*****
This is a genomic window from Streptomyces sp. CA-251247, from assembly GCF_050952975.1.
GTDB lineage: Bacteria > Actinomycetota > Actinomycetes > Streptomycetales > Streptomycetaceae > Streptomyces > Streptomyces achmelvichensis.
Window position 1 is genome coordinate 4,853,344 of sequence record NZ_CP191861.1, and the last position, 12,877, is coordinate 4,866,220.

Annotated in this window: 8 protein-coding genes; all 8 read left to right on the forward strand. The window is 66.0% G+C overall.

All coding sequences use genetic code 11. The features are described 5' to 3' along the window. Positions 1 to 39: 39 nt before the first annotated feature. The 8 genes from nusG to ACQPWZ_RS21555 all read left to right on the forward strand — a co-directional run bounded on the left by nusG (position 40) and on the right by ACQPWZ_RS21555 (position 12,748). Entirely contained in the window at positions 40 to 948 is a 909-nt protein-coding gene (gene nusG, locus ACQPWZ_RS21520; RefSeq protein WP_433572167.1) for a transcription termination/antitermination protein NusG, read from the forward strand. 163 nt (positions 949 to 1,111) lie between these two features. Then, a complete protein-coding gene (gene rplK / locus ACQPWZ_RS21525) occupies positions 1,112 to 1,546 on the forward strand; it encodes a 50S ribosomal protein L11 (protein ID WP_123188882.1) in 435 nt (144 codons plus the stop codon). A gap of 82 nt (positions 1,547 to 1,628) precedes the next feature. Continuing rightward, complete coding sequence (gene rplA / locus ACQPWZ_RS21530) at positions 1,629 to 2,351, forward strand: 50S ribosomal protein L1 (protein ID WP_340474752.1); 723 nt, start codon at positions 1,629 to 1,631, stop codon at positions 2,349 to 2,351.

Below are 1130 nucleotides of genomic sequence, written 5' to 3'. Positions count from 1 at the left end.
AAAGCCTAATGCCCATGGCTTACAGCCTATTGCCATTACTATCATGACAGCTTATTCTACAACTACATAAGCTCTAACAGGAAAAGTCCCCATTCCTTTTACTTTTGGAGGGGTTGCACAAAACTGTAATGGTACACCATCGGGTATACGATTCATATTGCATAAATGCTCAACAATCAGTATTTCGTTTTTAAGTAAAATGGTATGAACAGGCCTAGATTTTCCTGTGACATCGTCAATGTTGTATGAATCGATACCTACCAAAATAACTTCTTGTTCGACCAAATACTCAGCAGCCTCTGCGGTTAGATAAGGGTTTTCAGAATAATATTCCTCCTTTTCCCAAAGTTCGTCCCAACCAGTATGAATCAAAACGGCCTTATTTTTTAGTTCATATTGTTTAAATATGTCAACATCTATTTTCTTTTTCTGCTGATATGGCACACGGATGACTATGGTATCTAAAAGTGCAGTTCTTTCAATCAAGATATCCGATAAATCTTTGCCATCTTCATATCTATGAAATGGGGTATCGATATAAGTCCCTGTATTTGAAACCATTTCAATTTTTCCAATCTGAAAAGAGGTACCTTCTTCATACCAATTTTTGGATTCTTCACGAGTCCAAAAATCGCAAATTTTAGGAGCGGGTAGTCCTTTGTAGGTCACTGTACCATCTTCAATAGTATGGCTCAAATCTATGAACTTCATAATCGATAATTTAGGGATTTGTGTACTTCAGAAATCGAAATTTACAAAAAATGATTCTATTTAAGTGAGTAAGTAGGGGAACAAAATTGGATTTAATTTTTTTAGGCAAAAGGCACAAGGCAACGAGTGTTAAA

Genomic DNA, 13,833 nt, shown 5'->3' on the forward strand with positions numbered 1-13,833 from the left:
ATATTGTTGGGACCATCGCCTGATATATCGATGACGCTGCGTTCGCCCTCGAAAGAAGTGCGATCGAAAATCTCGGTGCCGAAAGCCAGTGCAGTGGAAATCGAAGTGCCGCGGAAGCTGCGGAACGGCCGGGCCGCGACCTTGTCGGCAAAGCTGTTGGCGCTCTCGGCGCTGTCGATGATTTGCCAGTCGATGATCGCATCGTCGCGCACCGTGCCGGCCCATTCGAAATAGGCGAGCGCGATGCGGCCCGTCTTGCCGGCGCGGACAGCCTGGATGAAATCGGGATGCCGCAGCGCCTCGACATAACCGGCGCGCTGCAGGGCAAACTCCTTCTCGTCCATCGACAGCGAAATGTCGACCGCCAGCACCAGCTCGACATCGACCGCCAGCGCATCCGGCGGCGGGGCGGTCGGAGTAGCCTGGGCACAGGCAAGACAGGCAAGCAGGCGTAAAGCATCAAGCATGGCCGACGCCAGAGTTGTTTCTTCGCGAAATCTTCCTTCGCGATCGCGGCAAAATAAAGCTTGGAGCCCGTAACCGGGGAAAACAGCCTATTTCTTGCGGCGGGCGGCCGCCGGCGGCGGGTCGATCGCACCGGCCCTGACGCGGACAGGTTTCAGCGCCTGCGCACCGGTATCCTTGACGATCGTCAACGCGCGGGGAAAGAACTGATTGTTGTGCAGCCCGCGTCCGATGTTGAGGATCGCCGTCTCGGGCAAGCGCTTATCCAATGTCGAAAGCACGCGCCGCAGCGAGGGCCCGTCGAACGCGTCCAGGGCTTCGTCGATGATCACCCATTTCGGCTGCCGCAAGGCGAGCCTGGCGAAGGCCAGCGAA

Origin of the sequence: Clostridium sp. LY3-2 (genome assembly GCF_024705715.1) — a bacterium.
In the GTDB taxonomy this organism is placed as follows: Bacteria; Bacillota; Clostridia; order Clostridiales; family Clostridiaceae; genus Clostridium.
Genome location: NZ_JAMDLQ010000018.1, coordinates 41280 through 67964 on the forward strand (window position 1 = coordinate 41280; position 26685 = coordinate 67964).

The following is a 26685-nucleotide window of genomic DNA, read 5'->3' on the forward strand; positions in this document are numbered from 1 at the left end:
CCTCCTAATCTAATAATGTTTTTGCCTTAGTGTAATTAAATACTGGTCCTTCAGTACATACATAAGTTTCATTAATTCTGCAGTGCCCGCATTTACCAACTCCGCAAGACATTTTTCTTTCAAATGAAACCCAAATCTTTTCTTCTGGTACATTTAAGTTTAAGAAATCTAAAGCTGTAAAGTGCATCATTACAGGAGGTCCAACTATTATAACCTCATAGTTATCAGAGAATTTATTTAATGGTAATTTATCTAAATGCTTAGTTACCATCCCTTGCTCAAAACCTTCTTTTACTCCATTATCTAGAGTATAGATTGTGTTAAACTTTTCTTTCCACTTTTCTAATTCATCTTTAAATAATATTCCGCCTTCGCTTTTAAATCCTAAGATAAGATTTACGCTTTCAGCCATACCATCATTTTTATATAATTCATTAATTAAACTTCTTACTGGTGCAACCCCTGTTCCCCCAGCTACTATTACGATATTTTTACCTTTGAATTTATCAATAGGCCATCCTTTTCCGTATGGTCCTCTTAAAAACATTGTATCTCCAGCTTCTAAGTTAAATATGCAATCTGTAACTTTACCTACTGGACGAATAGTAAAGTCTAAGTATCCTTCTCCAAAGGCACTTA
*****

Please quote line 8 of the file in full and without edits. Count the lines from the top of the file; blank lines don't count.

Genomic DNA, 13,833 nt, shown 5'->3' on the forward strand with positions numbered 1-13,833 from the left: